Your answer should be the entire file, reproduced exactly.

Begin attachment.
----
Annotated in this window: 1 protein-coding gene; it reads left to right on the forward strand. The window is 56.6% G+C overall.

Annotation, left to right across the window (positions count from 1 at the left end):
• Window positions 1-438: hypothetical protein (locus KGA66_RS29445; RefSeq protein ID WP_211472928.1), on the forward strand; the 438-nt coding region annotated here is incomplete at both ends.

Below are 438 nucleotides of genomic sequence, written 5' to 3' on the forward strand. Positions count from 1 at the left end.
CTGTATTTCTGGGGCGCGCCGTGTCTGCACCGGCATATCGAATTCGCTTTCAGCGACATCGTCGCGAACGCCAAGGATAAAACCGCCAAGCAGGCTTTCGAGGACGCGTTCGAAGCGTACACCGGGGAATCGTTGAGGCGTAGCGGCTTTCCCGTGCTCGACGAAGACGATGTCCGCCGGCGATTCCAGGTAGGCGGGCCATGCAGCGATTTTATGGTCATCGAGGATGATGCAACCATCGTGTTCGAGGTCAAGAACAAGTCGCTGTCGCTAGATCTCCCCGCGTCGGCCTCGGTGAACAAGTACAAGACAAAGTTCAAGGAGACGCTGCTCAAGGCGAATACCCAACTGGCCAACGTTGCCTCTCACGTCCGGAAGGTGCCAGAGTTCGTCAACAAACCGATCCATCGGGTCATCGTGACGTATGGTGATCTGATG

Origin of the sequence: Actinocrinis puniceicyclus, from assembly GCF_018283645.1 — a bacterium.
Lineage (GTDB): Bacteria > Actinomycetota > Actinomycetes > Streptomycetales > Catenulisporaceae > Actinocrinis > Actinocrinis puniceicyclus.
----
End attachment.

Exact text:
Annotated in this window: 1 protein-coding gene; it reads left to right on the forward strand. The window is 56.6% G+C overall.

Annotation, left to right across the window (positions count from 1 at the left end):
• Window positions 1-438: hypothetical protein (locus KGA66_RS29445; RefSeq protein ID WP_211472928.1), on the forward strand; the 438-nt coding region annotated here is incomplete at both ends.

Below are 438 nucleotides of genomic sequence, written 5' to 3' on the forward strand. Positions count from 1 at the left end.
CTGTATTTCTGGGGCGCGCCGTGTCTGCACCGGCATATCGAATTCGCTTTCAGCGACATCGTCGCGAACGCCAAGGATAAAACCGCCAAGCAGGCTTTCGAGGACGCGTTCGAAGCGTACACCGGGGAATCGTTGAGGCGTAGCGGCTTTCCCGTGCTCGACGAAGACGATGTCCGCCGGCGATTCCAGGTAGGCGGGCCATGCAGCGATTTTATGGTCATCGAGGATGATGCAACCATCGTGTTCGAGGTCAAGAACAAGTCGCTGTCGCTAGATCTCCCCGCGTCGGCCTCGGTGAACAAGTACAAGACAAAGTTCAAGGAGACGCTGCTCAAGGCGAATACCCAACTGGCCAACGTTGCCTCTCACGTCCGGAAGGTGCCAGAGTTCGTCAACAAACCGATCCATCGGGTCATCGTGACGTATGGTGATCTGATG

Origin of the sequence: Actinocrinis puniceicyclus, from assembly GCF_018283645.1 — a bacterium.
Lineage (GTDB): Bacteria > Actinomycetota > Actinomycetes > Streptomycetales > Catenulisporaceae > Actinocrinis > Actinocrinis puniceicyclus.